Program Requirements

The Master of Integrated Sciences program provides a rigorous and focused graduate interdisciplinary curriculum that spans natural and physical sciences, mathematics, and engineering. We are not only committed to a prestigious graduate education but also to the exploration of independent research studies that integrate curriculum into experiential training. Our commitment is grounded in the traditional liberal arts and sciences philosophy, which emphasizes critical and creative thinking and problem-solving skills. Ultimately, bridging traditional disciplinary domains and mastering their integration, as is both natural and required at the highest level of scientific exploration.

In this context, upon graduating, students of the Master of Integrated Sciences program will:

  • Understand the scientific method and the role of ethics in scientific endeavors
  • Be able to critically analyze a range of scientific literature that utilizes interdisciplinary techniques and methods
  • Attain foundational content knowledge in two STEM disciplines appropriate to the individual student’s goals
  • Design, plan, and execute an individualized research project or thesis that embodies the integration of the content knowledge from chosen disciplines
  • Present and defend the results of their work in written and oral form

There may be additional student-specific goals, in keeping with the individually structured nature of the program.

Breadth and Depth Requirements

At the start of their program, students will work with the MIS director to design an individualized curriculum tailored to their research interests and select two to three departments within the College of Liberal Arts and Sciences (CLAS) from which to take courses to fulfill that curriculum. By the end of their first semester, each student will have developed a program goal statement to summarize their interests and provide a direction for their studies.

To ensure core program requirements are met, the student must take a minimum of 9 credits in a chosen primary area of concentration. The courses that follow are tailored to focus on a multidisciplinary research area, ultimately culminating in either a Master’s thesis or a Master’s project. Additionally, to expand the options available to MIS students, courses can be taken at either the Anschutz Medical Campus (AMC) or in non–CLAS departments (i.e. engineering) on a case-by-case basis.

Upon graduation, students will have completed 30 semester hours of interdisciplinary study, setting them apart from other science master's graduates. The 30 total credit hours include:

  • The single required core course is MINS 5200 - Research Methods in Interdisciplinary Sciences. MIS students must enroll in the course during their first fall semester.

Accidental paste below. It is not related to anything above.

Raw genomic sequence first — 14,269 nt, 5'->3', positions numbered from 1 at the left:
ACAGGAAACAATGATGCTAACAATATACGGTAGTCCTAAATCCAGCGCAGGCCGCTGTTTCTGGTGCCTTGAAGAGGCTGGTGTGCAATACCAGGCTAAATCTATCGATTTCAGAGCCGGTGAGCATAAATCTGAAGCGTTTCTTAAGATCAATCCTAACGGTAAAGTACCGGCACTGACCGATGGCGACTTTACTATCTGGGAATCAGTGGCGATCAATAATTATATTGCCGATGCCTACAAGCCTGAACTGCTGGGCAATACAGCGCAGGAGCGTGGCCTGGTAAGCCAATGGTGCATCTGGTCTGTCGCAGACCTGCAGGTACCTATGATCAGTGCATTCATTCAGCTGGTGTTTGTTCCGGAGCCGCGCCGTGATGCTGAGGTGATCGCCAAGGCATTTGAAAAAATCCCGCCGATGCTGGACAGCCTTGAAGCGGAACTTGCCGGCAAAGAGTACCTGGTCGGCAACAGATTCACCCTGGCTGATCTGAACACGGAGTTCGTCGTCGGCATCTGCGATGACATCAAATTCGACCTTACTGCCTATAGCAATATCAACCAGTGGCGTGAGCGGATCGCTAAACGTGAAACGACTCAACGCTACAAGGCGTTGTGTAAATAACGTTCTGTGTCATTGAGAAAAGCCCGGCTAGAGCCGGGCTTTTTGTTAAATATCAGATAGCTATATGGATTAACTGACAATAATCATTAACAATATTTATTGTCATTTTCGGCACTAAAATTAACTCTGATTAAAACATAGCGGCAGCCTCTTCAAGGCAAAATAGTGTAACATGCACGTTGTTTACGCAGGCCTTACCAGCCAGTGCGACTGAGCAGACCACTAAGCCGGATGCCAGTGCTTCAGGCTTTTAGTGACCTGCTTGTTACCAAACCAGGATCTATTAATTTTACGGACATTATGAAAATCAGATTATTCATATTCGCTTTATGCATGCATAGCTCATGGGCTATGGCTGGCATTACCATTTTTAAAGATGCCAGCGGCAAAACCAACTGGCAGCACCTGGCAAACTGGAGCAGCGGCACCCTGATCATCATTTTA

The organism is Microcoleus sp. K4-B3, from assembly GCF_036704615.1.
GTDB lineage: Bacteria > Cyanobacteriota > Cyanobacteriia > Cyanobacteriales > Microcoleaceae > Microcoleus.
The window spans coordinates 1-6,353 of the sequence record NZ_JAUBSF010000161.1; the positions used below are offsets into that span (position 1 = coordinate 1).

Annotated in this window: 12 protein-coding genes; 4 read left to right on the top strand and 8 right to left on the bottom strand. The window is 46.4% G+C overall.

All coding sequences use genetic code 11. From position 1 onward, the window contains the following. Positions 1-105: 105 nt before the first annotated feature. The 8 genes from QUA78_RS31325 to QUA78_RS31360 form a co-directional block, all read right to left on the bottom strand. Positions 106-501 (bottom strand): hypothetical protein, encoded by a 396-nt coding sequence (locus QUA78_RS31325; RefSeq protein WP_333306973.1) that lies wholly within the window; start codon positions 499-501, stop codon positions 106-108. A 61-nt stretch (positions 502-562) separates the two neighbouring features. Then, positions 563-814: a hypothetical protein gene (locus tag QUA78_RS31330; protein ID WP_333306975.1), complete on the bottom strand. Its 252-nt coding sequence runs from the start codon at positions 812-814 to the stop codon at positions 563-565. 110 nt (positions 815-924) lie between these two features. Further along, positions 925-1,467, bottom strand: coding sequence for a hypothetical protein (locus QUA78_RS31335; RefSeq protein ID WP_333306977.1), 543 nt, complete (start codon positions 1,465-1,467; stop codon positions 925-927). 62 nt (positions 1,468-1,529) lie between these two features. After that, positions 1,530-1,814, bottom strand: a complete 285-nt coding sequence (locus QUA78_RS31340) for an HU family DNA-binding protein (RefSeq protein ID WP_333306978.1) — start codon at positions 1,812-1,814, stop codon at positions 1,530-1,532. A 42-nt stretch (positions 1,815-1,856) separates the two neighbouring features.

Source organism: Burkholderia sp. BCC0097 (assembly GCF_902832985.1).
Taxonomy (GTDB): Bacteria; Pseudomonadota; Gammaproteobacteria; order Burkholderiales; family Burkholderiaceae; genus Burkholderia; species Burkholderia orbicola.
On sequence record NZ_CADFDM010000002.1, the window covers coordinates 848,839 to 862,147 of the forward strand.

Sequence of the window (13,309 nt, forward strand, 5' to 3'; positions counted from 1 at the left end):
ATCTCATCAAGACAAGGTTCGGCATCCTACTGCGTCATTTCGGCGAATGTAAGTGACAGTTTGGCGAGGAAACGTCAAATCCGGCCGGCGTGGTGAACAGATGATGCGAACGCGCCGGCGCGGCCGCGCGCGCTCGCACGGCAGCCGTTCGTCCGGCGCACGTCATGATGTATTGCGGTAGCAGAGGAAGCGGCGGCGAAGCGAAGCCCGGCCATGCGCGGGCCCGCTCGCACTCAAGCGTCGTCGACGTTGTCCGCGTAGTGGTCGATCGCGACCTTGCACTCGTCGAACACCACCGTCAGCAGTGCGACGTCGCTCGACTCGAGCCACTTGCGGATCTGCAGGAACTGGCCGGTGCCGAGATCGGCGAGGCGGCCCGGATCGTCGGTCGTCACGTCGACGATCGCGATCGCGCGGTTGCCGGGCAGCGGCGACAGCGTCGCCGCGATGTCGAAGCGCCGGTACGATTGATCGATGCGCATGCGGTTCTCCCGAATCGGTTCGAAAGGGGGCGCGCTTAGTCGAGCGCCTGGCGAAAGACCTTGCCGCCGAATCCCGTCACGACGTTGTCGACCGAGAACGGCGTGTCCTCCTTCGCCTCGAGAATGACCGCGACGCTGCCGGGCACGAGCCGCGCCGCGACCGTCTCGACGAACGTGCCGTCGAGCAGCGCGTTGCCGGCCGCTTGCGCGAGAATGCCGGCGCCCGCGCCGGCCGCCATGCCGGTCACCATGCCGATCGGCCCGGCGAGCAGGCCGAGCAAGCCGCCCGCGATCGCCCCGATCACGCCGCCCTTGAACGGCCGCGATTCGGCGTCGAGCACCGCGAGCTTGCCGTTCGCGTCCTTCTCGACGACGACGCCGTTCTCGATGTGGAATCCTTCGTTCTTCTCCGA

• Total of 9 Interdisciplinary Concentration Hours  

  • Project (3-4 hours) or Thesis (4-6 hours) - During the MIS program, students will conduct independent research resulting in a thesis or project, presented to their committee in written form and subject to an oral defense. 

College of Liberal Arts and Sciences Departments

The MIS program targets the natural, physical, mathematical, and computational sciences. As such, the primary departments from which students typically choose their emphasis are biology, chemistry, computer science, mathematics, and physics.


All students will select an advisor in their area of focus with whom to complete research. This research will culminate in either a Master’s project (3-4 credits) or a Master’s Thesis (4-6 credits). These credits do apply to the 30 credit hour requirement. Students will select a committee of no less than three graduate faculty (including the advisor), spanning the student’s departments, who will serve as the project/thesis defense committee.

Interested in the types of research that MIS Alumni have conducted? Click here to view sample abstracts.

Special Courses

Two course options, MINS 5000 and MINS 5840, exist to help students find coursework in areas where graduate courses are not taught. MINS 5000 serves as a cross listing for any 4000 level CLAS course. The students will attend and participate in (including all assignments and exams) the associated 4000 level course and will arrange for additional material and evaluation with the professor and the program director. A common example would be to complete the standard 4000 level class and complete a graduate level project in a related subject. MINS 5840 is a graduate level independent study. Both of these options require prior approval from the program director and a professor. In extreme cases, where the above courses are not options, MIS students can petition to take 4000 level courses. Program policy allows for up to 6 hours of 4000 level work to be applied, however, this is discouraged whenever other options exist.